Auctions At Our Hall
We provide a 12,000 sq. ft. dedicated auction hall for conducting year round sales. Cold and snowy? Hot and sticky? The weather isn’t an issue when your merchandise is in our heated or air conditioned hall. Ample lighting assures that bidders are able to adequately view merchandise during the inspection. While awaiting sale, we can temporarily store your merchandise in our 3000 sq. ft. storage area for no additional charge.
Auctions At Your Location
Over fifty years ago we got our start doing on site auctions. These years of experience will be put to work for you in determining if your site lends itself to an onsite auction. If adequate parking, display and viewing areas are available, we will be happy to discuss conducting an auction on your property.
Occasionally, some circumstances require that a sale be held that is not open to the public. Most often these are estate situations that are open to family members only. Because these sales are highly specialized, please call to discuss your situation.
We no longer perform formal, letter head appraisals but we can discuss informal, verbal appraisals. Please call for details.
In addition to our base auction service we can arrange to empty out any size residence or property. We excel at dealing with overwhelming situations where family members are unable or unwilling to effectively handle the personal property. Packing and moving services can also be arranged. If you have a difficult situation and you’re not sure where to start, call us first. We would be happy to discuss your options.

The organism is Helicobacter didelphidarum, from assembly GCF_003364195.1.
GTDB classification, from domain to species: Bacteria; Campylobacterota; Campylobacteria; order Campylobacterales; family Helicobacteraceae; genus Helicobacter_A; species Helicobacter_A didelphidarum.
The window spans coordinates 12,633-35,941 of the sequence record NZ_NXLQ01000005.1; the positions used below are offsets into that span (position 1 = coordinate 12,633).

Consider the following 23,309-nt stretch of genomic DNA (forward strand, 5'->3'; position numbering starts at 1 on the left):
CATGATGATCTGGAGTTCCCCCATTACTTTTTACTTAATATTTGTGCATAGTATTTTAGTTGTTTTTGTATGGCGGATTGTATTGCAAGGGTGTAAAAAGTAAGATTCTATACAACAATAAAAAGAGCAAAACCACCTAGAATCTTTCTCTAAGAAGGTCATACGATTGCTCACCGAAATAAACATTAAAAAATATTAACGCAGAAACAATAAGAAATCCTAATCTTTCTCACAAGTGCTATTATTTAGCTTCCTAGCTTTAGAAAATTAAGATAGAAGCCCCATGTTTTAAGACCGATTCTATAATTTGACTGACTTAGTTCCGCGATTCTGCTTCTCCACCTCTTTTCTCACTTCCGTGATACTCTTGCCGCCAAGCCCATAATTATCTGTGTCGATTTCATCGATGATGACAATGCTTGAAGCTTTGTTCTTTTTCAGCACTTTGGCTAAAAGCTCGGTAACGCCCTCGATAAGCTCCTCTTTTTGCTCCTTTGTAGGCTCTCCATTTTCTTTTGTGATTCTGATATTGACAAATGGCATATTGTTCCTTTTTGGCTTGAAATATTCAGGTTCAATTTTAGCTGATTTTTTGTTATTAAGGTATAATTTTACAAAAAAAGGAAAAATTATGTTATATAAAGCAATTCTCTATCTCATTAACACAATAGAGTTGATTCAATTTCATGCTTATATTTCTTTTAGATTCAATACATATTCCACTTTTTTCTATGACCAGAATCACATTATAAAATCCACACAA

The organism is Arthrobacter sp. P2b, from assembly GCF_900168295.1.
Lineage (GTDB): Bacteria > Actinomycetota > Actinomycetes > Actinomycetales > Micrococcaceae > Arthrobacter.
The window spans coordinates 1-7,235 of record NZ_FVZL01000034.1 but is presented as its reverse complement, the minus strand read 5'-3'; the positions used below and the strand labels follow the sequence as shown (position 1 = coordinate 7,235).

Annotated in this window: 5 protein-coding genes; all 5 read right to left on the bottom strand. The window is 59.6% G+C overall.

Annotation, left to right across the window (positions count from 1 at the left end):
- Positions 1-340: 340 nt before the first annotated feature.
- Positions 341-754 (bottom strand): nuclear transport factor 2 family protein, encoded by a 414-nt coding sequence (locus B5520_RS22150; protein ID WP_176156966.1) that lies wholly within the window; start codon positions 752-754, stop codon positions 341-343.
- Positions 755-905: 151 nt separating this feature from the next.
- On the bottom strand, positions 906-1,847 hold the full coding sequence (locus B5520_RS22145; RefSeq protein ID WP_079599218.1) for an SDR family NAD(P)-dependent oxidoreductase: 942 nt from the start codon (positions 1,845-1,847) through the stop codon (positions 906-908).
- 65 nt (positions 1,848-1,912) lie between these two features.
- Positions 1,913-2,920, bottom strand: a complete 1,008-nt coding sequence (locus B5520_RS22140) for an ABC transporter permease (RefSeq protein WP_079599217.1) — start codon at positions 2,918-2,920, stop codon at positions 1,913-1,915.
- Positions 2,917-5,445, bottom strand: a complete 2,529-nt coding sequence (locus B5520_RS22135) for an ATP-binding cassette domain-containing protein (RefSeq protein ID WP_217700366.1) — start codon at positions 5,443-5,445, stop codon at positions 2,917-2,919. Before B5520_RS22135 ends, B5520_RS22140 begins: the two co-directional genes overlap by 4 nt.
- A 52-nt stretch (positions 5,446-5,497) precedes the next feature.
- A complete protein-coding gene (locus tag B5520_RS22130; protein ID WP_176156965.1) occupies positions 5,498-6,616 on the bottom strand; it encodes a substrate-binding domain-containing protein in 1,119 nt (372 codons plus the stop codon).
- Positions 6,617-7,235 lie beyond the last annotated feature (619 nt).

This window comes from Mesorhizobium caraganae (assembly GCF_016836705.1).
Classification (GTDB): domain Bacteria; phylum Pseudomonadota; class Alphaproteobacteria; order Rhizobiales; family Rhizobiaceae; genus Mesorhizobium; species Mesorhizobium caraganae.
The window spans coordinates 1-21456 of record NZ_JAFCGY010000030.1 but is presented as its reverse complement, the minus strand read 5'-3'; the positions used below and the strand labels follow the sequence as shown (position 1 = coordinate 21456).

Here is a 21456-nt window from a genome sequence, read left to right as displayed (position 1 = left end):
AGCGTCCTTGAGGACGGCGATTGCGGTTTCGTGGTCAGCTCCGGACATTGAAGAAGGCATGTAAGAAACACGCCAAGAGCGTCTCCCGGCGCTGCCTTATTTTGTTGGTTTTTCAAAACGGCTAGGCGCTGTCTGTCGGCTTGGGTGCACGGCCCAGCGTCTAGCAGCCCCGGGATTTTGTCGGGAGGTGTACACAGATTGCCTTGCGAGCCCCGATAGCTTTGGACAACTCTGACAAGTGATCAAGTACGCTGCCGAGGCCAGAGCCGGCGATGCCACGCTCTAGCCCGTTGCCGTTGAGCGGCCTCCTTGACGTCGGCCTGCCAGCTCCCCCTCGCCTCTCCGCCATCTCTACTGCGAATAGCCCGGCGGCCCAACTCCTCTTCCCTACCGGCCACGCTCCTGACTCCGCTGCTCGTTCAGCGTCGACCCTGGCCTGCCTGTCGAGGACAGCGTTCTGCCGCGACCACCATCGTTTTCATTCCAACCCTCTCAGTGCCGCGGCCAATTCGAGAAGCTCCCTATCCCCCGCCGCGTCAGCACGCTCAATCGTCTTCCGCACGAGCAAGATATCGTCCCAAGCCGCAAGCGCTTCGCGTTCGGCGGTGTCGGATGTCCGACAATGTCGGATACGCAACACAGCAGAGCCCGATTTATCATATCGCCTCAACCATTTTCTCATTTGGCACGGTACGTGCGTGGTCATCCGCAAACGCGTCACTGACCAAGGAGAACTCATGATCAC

What To Do With Grandma’s “Stuff” or, “Closing a household while keeping peace in the family.”
A family member has passed away or moved into assisted living. What should be done in situations where the family can’t or doesn’t care to deal with the personal property that’s left behind? Generally speaking, most items in an estate situation will fall into one of the three following categories:
Ideal method for turning a large quantity of personal property into cash in a short period of time. Properly conducted it will achieve competitive prices for those items of an antique or collectible nature and it will effectively “move along” household and other items. There is a reason the auction method is used to break up the world’s largest private collections and estates. It works. Putting merchandise before the general public at an unreserved auction and selling it to the highest bidder is a time tested way to achieve strong prices and in many cases, record prices, for personal property.
Some items, clothing of the elderly as an example, don’t enjoy strong demand at auction and should be donated to a charitable organization. Low end, common items with little demand in today’s market that don’t have enough value to warrant spending too much time or money on them.
And then there’s the stuff that accumulates when you’ve lived in one house for 40 years. Even neat-nicks will have a certain amount of stuff from the “just in case” mentality. At the other end of the spectrum are the folks who have been through a world war and a depression and they’re not going to be caught short the next time around. Six foot tall stacks of used cottage cheese containers, full chest freezers that amount to archeological digs, 45 half used, half dried cans of paint. All of these things need to be properly disposed of or recycled.